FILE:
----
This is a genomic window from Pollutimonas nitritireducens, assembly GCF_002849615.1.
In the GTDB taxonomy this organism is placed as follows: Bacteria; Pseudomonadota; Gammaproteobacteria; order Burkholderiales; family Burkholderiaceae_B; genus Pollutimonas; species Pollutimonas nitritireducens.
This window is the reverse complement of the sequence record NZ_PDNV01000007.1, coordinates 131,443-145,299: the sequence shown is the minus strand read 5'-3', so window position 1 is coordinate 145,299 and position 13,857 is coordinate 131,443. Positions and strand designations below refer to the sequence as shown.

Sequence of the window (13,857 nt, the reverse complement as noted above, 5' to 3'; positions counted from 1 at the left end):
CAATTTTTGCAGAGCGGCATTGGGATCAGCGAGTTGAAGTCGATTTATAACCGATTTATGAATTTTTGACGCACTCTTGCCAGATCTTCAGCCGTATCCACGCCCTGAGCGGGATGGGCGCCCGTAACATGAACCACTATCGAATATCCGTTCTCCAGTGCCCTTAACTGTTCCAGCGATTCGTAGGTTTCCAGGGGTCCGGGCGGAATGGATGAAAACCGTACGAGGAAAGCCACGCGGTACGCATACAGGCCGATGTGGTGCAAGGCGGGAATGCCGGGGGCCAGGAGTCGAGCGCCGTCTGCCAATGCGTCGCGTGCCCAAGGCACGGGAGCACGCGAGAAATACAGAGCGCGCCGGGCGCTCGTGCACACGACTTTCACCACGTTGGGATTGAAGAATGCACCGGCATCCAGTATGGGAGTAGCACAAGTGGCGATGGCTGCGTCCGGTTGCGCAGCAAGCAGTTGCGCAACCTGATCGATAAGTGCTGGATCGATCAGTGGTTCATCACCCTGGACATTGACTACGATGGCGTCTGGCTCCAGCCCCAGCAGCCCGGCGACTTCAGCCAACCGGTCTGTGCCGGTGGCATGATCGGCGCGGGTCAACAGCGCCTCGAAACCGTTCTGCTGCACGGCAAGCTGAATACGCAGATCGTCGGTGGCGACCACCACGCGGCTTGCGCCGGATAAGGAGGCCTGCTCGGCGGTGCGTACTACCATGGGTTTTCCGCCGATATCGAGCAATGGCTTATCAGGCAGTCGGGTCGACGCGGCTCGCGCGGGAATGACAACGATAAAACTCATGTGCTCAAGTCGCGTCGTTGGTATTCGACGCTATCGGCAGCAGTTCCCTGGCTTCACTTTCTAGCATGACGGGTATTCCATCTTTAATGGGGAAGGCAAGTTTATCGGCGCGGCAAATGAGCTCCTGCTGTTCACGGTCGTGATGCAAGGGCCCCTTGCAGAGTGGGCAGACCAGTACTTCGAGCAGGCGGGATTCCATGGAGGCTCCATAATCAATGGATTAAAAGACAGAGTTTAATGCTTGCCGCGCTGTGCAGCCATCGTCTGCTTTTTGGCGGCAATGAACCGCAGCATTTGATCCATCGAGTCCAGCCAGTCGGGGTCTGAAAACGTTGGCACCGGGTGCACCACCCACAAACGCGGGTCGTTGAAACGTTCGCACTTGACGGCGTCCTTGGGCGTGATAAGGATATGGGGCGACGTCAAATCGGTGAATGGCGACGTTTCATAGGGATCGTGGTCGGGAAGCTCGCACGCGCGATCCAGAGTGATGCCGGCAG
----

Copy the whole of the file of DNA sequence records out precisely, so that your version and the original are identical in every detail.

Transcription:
This is a genomic window from Pollutimonas nitritireducens, assembly GCF_002849615.1.
In the GTDB taxonomy this organism is placed as follows: Bacteria; Pseudomonadota; Gammaproteobacteria; order Burkholderiales; family Burkholderiaceae_B; genus Pollutimonas; species Pollutimonas nitritireducens.
This window is the reverse complement of the sequence record NZ_PDNV01000007.1, coordinates 131,443-145,299: the sequence shown is the minus strand read 5'-3', so window position 1 is coordinate 145,299 and position 13,857 is coordinate 131,443. Positions and strand designations below refer to the sequence as shown.

Sequence of the window (13,857 nt, the reverse complement as noted above, 5' to 3'; positions counted from 1 at the left end):
CAATTTTTGCAGAGCGGCATTGGGATCAGCGAGTTGAAGTCGATTTATAACCGATTTATGAATTTTTGACGCACTCTTGCCAGATCTTCAGCCGTATCCACGCCCTGAGCGGGATGGGCGCCCGTAACATGAACCACTATCGAATATCCGTTCTCCAGTGCCCTTAACTGTTCCAGCGATTCGTAGGTTTCCAGGGGTCCGGGCGGAATGGATGAAAACCGTACGAGGAAAGCCACGCGGTACGCATACAGGCCGATGTGGTGCAAGGCGGGAATGCCGGGGGCCAGGAGTCGAGCGCCGTCTGCCAATGCGTCGCGTGCCCAAGGCACGGGAGCACGCGAGAAATACAGAGCGCGCCGGGCGCTCGTGCACACGACTTTCACCACGTTGGGATTGAAGAATGCACCGGCATCCAGTATGGGAGTAGCACAAGTGGCGATGGCTGCGTCCGGTTGCGCAGCAAGCAGTTGCGCAACCTGATCGATAAGTGCTGGATCGATCAGTGGTTCATCACCCTGGACATTGACTACGATGGCGTCTGGCTCCAGCCCCAGCAGCCCGGCGACTTCAGCCAACCGGTCTGTGCCGGTGGCATGATCGGCGCGGGTCAACAGCGCCTCGAAACCGTTCTGCTGCACGGCAAGCTGAATACGCAGATCGTCGGTGGCGACCACCACGCGGCTTGCGCCGGATAAGGAGGCCTGCTCGGCGGTGCGTACTACCATGGGTTTTCCGCCGATATCGAGCAATGGCTTATCAGGCAGTCGGGTCGACGCGGCTCGCGCGGGAATGACAACGATAAAACTCATGTGCTCAAGTCGCGTCGTTGGTATTCGACGCTATCGGCAGCAGTTCCCTGGCTTCACTTTCTAGCATGACGGGTATTCCATCTTTAATGGGGAAGGCAAGTTTATCGGCGCGGCAAATGAGCTCCTGCTGTTCACGGTCGTGATGCAAGGGCCCCTTGCAGAGTGGGCAGACCAGTACTTCGAGCAGGCGGGATTCCATGGAGGCTCCATAATCAATGGATTAAAAGACAGAGTTTAATGCTTGCCGCGCTGTGCAGCCATCGTCTGCTTTTTGGCGGCAATGAACCGCAGCATTTGATCCATCGAGTCCAGCCAGTCGGGGTCTGAAAACGTTGGCACCGGGTGCACCACCCACAAACGCGGGTCGTTGAAACGTTCGCACTTGACGGCGTCCTTGGGCGTGATAAGGATATGGGGCGACGTCAAATCGGTGAATGGCGACGTTTCATAGGGATCGTGGTCGGGAAGCTCGCACGCGCGATCCAGAGTGATGCCGGCAG